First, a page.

Wait a second here, I thought housing had put in a bottom, again? At least that is what I have heard for the umpteenth time by the housing shills, the Fed, the administration, and last but not least CNBC. What gives? I guess the bubble built on debt liquidity is not done deflating.



The 5 month drop in home prices is the steepest since 2009 during the height of the recession. There are at least 6 million more foreclosures over the next three years. More than one quarter of the homes in the country are underwater on their mortgage. Home prices are falling even though mortgage rates of 4% are at historical low levels. What happens if rates go up to 5% or 6%? So long Sally. Anyone touting a housing recovery is just blowing hot air. Check out chart number two below. Have these home recovery idiots ever heard of the term “Reversion to the Mean”? The mean for this index is somewhere around 100. Fot the math challenged, like anyone on CNBC, that will require another 25% drop in home prices – coming to a theater near you. If you live in Atlanta – so solly. Your home has dropped over 17% in just the last twelve months.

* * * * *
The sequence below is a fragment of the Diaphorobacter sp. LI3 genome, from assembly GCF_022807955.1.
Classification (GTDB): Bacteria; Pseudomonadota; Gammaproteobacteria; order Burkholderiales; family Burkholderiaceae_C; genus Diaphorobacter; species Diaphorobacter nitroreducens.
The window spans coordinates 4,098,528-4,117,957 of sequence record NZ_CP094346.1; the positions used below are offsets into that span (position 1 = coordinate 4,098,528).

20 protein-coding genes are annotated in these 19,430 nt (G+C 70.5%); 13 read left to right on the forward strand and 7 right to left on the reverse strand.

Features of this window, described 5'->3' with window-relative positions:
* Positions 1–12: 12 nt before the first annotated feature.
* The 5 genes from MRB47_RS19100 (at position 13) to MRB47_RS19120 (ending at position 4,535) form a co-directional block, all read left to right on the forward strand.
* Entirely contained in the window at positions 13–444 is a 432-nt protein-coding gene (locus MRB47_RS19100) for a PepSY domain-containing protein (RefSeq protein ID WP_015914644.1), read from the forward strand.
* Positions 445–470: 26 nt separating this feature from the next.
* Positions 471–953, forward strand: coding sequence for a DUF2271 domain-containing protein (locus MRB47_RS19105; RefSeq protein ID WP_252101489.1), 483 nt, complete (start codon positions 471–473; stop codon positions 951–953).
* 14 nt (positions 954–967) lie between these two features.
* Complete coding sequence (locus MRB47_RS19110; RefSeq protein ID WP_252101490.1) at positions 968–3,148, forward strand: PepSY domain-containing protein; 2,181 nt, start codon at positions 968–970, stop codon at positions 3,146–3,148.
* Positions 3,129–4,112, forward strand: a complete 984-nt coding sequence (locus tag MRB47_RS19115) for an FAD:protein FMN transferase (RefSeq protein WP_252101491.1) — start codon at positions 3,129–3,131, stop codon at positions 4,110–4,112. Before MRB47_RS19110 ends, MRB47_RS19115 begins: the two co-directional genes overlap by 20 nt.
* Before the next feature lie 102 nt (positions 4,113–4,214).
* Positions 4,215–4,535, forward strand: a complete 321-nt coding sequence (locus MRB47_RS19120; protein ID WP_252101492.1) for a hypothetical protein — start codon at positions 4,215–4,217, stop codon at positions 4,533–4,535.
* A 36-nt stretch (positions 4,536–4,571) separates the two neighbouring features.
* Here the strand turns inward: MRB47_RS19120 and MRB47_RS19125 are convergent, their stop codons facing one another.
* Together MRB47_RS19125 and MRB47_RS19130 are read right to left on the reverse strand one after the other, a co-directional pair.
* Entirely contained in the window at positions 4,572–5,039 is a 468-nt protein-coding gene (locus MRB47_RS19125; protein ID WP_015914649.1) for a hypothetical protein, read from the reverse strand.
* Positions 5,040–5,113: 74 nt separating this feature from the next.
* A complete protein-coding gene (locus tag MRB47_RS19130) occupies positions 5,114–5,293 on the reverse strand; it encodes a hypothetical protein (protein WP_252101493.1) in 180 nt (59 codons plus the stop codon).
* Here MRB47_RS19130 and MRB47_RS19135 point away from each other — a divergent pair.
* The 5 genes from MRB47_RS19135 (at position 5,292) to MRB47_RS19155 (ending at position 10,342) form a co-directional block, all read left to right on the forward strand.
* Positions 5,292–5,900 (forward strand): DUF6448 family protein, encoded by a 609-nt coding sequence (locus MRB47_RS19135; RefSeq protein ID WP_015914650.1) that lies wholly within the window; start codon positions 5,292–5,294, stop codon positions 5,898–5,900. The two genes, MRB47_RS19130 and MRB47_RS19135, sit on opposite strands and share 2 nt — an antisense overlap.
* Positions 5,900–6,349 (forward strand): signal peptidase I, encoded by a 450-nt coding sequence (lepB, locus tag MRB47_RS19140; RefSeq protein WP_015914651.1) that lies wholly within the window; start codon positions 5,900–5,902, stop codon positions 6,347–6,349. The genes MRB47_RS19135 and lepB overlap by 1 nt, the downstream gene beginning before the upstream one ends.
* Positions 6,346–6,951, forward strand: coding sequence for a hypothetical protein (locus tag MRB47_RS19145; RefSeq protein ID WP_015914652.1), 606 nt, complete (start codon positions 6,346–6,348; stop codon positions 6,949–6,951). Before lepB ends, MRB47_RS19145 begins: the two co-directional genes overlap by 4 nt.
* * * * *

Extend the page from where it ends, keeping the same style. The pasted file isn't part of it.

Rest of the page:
Data through February 2012, released today by S&P Indices for its S&P/Case-Shiller Home Price Indices … showed annual declines of 3.6% and 3.5% for the 10- and 20-City Composites, respectively. This is an improvement over the annual rates posted for the month of January, -4.1% and -3.9%, respectively. … Nine MSAs and both Composites posted new cycle lows as of February 2012.

“While there might be pieces of good news in this report, such as some improvement in many annual rates of return, February 2012 data confirm that, broadly-speaking, home prices continued to decline in the early months of the year,” says David M. Blitzer, Chairman of the Index Committee at S&P Indices. “Nine MSAs — Atlanta, Charlotte, Chicago, Cleveland, Las Vegas, New York, Portland, Seattle and Tampa — and both Composites hit new post-crisis lows. Atlanta continued its downward spiral, posting its lowest annual rate of decline in the 20-year history of the index at -17.3%. The 10-City Composite declined 3.6% and the 20-City was down 3.5% compared to February 2011.

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